As for why I took you with me to vote and then had us stand in line to see Susan B. Anthony’s gravestone on election day?

You moaned with annoyance but I did it anyway. ‘Cause here’s the thing: I have no doubt that you will experience difficulties, setbacks, and roadblocks simply because you are women. You will, as every woman I have known, be harassed, demeaned, or – at the absolute minimum – significantly underestimated simply because you are female.

When that happens, I want you to be able to look back at moments like Tuesday. I want you to remember how you asked if you could wear a pantsuit in honor of Hillary Clinton, our nation’s first major party woman candidate for President, and were so keen to don the blazers I found at Goodwill (it seems pantsuits are difficult to come by for the 12-and-under set). I want you to remember how eagerly you got out of bed today, so excited over the mere thought of a woman having the ability to become President.

I want you to remember how it felt when we exchanged smiles with the other women in their pantsuits at the polling place, members of a not-so-secret club. I want you to remember the woman who ran by every one of us in the more than hour-long line at Mount Hope Cemetery, hand aloft, gleefully calling out, “High fives, everyone, high fives!” and how we all laughed and held our hands toward her. I want you to remember the beautiful fall day, the red leaves of the trees, and the feeling of electricity in the air. (I know you’ll remember the name Mary Smyles Butts on one of the tombstones; I’ll admit, it made me chuckle, too.) 

I want you to remember how we allowed the woman using the walker to bypass us, even though we had all waited in line, too, because her companion asked if we could let them through. And we did, every last one of us: because that is what we women do for one another – lift each other up, support, cheer. I want you to remember the woman ahead of us who stood for 60-plus minutes with the full bouquet of white flowers… But when she arrived at Susan’s headstone, she had only three blooms remaining – because she had given away the rest to those standing around her, including you and me.

I want you to remember how we practically skipped back down the cobblestone pathway, saying aloud in hushed tones, “Do you really think she can do it??” (For the record: remember, also, that we do not want Secretary Clinton to become President solely because she is a woman; we had many other reasons. But the woman thing is exciting as hell.) That it is  even a possibility for a woman to come this far is because of the efforts of women like Susan B. Anthony and we owe her an enormous debt of gratitude for our hope and optimism.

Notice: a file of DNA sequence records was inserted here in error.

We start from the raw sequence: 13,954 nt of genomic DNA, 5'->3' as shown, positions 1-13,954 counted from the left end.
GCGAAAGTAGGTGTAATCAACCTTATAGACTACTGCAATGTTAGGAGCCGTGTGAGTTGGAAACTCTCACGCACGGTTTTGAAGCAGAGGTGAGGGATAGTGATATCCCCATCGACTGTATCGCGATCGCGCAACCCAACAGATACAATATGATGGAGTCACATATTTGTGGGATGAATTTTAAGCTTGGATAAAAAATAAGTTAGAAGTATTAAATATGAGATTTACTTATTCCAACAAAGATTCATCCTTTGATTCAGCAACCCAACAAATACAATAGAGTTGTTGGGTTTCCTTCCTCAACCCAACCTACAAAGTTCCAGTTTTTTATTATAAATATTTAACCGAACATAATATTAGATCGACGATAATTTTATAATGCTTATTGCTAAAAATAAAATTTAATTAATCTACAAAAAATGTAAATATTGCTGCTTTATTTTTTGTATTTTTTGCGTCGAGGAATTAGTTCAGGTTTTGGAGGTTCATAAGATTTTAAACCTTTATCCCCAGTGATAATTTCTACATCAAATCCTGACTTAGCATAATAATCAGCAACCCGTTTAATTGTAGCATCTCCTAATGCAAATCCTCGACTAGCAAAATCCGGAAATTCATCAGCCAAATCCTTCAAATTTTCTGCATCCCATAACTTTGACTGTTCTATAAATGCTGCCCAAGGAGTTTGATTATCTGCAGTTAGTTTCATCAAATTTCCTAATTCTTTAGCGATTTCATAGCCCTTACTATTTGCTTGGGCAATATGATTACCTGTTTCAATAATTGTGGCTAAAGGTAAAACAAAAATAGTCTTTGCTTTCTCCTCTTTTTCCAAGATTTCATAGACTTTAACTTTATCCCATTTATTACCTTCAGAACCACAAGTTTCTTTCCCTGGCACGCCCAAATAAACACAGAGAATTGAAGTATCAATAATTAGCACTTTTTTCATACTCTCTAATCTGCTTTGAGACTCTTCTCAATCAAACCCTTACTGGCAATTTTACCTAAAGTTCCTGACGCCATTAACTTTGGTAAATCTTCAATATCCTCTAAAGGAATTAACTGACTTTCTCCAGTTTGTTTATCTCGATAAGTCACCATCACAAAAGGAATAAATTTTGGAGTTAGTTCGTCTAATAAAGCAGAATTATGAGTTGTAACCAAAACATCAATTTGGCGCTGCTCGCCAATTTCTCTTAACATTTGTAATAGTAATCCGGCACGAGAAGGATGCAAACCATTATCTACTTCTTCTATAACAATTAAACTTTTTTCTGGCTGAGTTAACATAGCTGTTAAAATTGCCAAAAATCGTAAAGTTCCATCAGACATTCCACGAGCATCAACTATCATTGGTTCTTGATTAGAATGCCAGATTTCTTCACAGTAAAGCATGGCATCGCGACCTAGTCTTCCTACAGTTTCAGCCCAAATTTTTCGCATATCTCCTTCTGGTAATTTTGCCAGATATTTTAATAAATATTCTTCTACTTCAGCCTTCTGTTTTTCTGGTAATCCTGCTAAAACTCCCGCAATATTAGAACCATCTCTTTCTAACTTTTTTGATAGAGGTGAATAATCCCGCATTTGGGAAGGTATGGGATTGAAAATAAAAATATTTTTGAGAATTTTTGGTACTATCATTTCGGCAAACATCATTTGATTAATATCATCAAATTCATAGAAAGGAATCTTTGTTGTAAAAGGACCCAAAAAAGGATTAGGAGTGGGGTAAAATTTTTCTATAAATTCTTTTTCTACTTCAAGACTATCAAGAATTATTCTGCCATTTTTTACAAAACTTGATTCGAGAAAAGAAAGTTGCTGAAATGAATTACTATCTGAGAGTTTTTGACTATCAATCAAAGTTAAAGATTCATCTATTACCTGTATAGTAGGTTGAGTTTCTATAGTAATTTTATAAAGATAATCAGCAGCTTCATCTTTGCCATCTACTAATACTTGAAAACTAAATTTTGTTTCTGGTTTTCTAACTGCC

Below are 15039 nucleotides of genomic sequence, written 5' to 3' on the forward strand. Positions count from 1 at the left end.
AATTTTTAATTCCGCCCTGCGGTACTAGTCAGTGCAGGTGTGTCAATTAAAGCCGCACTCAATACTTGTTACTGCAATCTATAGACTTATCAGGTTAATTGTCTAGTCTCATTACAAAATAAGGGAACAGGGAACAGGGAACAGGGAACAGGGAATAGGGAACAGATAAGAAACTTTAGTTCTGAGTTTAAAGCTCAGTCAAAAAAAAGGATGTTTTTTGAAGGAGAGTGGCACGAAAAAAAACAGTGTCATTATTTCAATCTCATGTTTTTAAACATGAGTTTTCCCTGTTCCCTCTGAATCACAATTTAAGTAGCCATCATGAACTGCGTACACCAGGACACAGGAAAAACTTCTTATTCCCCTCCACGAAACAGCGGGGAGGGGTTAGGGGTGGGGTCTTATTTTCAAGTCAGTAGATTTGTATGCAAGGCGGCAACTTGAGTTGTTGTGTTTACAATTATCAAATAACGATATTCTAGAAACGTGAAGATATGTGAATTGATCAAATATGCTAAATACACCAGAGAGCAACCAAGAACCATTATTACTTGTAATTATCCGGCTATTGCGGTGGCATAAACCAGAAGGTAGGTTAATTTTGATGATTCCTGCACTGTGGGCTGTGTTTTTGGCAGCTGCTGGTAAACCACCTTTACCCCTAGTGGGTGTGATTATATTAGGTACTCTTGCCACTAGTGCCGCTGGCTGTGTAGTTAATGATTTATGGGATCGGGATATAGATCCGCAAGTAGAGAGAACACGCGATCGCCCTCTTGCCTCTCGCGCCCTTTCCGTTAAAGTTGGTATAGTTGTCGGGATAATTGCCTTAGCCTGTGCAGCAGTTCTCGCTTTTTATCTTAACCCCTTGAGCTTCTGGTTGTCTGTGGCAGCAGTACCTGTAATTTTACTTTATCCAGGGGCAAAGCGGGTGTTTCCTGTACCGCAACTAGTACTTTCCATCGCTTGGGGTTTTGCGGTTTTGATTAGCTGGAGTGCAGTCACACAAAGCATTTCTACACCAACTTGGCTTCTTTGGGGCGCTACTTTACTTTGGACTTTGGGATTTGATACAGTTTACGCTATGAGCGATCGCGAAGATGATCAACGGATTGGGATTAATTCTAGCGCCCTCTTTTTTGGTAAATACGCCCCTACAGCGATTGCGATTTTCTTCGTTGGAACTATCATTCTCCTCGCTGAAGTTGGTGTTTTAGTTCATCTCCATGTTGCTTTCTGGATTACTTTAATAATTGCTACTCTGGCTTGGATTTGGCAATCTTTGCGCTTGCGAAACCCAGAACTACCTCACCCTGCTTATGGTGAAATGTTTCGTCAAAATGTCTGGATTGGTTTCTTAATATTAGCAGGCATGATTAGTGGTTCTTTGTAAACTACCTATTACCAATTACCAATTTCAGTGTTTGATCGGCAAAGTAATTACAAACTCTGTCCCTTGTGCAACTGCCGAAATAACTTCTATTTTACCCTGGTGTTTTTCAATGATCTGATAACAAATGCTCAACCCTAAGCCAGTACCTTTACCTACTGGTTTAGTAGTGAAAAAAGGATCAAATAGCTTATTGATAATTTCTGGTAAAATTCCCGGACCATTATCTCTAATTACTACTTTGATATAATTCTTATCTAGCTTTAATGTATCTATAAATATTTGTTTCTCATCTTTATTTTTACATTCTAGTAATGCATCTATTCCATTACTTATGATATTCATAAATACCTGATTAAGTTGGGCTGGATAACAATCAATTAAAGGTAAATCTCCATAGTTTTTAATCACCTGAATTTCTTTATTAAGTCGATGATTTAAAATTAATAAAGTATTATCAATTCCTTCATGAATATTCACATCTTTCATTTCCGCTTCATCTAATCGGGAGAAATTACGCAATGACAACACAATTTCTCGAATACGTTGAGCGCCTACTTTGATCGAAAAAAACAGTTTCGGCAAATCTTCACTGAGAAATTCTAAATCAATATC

(Given how we make it a point in our family to discuss difficult things, this seems like a good time to point out that Ms. Anthony, while absolutely doing transformative things for women’s rights, was not, herself, supportive of people of color. This is complicated and messy, as all history is. We will keep discussing it. I still felt it important to visit.)

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The simple answer is I brought you to the cemetery on Tuesday so you could pay respects to the women who came before you. I brought you so that you can have a better understanding of our past – which, I hope, will give you a better understanding of our future.

More immediately, I brought you so that you would believe. Not necessarily in a Hillary Clinton presidency, but in yourself as women. I brought you on Tuesday so that, when you doubt yourself because you’re a girl, when you’re told that you can’t because of your chromosomes, when you’re disrespected for being female – maybe even by our President-elect – you will remember the line of people stretching for ages, sharing high-fives and flowers and letting those who were struggling cut ahead, to honor a woman who risked everything simply so we could have a say – a say! You will remember a world beyond your own, and that we are all connected.

Although Hillary did not end up becoming our President, that she made it this far, that this actually happened, is absolutely, astonishingly wonderful. Because if a woman was able to come this close to President of United States, then you, my dears, can truly do whatever you set your hearts on. And that is something worth celebrating and waiting in line for, regardless of the election result. (Take note: we’ll definitely be making this pilgrimage again; you can start groaning now.)